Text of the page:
This is a good sign for “The Help,” which is a superb film. SAG is one of the most reliable Oscar bellwethers because so much of the Oscar voting pool is made up of actors:
[T]he big winner of the night was Tate Taylor’s The Help, which took home three of the five SAG film acting awards it was up for with Octavia Spencer winning in the Female Actor in a Supporting Role category, followed by Viola Davis taking the Female Actor in a Leading Role award, solidifying her lead over her primary awards season competition Meryl Streep. …
French actor Jean DuJardin pulled an upset himself by taking the SAG Award for Male Actor in a Lead Role for his performance in The Artist over the favorited George Clooney
Because I haven’t seen “The Artist,” or the films for which Clooney and Streep have been nominated, there’s no way for me to judge if this is fair. What I do know is that Clooney’s improved dramatically as an actor over the last decade while Streep’s become a parody of herself, and the snippets I have seen of “The Iron Lady” tell me nothing’s changed.
I don’t completely disagree, and there are a few points worth highlighting but also a few to add.
First off, what you’ll read immediately below is why you pay for a ton of crap on cable you don’t watch. Secondly, this is how crap nobody watches stays alive. Finally, and most importantly, this is how a VERY FEW monopolize our popular culture:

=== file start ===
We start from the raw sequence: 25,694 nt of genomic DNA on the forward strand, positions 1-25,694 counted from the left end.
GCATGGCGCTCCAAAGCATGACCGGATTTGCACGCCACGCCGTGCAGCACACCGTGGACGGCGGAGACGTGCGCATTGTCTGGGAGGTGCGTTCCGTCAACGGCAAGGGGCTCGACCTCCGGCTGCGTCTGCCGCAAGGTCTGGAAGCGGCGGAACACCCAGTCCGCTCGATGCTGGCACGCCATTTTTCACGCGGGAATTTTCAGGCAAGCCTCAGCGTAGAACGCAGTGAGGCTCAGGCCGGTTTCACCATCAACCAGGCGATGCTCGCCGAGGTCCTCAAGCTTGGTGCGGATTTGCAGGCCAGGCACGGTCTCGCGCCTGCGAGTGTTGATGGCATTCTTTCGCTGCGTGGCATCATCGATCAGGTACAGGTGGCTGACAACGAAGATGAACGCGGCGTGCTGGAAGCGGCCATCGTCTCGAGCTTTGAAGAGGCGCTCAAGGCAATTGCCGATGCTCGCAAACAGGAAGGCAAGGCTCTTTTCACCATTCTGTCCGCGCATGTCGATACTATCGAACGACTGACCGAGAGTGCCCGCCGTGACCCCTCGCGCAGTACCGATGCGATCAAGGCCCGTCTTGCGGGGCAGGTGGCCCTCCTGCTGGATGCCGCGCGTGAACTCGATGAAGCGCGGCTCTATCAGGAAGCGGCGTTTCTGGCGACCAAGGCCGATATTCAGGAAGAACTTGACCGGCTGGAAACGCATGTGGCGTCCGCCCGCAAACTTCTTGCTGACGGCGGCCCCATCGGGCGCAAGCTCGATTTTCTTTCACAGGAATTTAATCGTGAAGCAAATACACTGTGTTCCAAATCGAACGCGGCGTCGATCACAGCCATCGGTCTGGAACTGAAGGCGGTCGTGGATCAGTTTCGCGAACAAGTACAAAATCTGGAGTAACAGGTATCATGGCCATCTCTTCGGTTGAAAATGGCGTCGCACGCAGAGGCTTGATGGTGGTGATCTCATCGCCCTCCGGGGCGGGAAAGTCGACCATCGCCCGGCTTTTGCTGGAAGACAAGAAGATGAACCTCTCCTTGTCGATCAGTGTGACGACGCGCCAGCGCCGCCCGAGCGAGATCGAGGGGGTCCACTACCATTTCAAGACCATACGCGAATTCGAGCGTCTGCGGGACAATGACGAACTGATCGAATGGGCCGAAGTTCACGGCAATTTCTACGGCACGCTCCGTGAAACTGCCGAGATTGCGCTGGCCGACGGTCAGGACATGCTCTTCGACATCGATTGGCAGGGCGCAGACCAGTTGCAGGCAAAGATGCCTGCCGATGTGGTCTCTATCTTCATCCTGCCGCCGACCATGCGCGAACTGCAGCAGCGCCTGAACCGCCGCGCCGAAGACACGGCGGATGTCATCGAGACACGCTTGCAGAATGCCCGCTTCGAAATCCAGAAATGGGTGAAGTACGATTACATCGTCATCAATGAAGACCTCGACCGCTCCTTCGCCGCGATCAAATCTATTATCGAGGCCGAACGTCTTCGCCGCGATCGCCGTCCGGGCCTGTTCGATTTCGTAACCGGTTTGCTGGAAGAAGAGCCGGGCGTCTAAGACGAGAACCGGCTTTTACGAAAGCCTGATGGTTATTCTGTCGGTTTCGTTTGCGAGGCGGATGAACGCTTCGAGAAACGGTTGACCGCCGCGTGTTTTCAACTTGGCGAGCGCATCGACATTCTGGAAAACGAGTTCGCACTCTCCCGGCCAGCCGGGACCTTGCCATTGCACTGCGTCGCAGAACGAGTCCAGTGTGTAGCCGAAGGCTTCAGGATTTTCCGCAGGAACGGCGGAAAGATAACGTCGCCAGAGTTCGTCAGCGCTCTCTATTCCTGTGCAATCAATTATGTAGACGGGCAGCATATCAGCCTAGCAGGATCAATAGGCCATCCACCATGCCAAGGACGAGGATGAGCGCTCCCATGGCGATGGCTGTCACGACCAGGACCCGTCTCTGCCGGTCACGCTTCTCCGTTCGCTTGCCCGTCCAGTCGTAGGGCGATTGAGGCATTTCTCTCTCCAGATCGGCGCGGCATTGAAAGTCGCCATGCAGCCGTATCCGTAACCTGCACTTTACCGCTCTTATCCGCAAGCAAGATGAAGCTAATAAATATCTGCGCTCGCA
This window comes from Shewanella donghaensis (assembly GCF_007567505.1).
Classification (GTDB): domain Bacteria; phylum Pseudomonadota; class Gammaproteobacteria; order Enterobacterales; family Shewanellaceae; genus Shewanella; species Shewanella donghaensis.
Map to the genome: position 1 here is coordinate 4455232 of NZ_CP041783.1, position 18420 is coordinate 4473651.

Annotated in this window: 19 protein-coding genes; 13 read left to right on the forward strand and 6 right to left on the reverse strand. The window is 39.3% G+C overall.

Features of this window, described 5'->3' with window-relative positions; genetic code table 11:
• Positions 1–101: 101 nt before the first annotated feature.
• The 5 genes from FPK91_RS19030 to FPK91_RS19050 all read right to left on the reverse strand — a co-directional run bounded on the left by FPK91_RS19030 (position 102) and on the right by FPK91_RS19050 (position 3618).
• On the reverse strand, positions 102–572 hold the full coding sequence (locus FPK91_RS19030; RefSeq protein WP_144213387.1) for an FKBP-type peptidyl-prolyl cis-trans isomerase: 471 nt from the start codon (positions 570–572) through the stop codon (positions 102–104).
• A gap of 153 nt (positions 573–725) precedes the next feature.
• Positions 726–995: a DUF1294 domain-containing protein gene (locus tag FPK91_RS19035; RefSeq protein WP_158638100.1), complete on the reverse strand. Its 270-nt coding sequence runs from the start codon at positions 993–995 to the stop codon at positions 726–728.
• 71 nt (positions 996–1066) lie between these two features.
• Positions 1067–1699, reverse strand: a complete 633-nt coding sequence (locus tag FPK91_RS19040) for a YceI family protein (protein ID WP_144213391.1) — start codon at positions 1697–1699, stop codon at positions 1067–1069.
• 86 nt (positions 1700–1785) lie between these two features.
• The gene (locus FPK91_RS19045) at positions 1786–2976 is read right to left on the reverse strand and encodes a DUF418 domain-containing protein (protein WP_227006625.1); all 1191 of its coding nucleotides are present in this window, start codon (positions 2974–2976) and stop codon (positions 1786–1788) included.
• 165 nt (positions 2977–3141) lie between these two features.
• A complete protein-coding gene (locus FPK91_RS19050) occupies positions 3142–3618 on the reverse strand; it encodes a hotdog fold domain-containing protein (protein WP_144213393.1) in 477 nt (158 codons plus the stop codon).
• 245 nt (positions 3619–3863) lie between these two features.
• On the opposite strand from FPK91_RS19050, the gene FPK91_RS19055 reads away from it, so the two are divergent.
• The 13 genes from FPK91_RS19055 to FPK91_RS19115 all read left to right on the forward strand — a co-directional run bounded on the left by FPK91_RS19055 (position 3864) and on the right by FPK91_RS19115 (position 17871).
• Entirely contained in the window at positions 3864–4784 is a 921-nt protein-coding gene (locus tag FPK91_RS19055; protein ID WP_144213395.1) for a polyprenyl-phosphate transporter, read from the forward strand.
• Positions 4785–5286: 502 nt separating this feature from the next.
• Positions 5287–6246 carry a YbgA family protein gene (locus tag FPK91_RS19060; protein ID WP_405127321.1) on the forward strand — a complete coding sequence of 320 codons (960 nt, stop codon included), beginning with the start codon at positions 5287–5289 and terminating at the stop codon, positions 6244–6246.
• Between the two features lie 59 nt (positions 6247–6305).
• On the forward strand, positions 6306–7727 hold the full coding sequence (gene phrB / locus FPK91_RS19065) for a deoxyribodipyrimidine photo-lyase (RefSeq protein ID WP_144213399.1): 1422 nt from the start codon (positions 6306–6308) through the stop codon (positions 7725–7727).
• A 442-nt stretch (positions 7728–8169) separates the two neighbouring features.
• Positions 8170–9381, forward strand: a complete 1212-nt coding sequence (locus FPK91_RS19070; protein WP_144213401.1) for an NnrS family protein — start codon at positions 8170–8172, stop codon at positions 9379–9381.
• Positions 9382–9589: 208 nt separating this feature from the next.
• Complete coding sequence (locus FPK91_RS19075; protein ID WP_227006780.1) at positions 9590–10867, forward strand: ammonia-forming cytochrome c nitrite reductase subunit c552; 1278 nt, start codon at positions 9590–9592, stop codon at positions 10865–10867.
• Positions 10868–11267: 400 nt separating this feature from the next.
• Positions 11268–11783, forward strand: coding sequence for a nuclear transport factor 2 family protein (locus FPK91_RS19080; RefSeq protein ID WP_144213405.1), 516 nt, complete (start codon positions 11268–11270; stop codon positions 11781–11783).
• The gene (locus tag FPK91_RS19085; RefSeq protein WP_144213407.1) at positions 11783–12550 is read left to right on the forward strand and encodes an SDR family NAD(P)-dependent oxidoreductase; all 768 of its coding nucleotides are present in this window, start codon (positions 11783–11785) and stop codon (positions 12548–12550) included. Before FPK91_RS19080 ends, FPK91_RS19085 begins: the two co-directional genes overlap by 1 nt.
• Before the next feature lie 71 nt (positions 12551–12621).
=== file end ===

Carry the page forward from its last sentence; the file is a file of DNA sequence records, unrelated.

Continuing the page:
Six companies — Disney, News Corp, NBCUniversal, Time Warner, CBS, and Discovery — account for 90% of all viewing hours. They demand that their channels be sold in packages, “and only that way[.]” …
Well, then what’s to stop an online service from creating a virtual cable company — offering packages of channels via the net but for less than current pay TV providers charge? You’d think there’d be room for someone to do that considering that that consumers pay Comcast about $79 a month for programming that costs the company about $29.
Three reasons follow, and each is valid:
1. “Hollywood studios would only help a new competitor if it offered to pay more than the current pay TV guys do. “A subscriber lost to Comcast or DirecTV is also a subscriber lost by News Corporation and Disney,” Moffett says.”
2. “[S]treaming video entails “huge and very real infrastructure costs associated with the massive server farms, transport costs, and hosting fees…For a large scale startup, the cost could run into the billions.”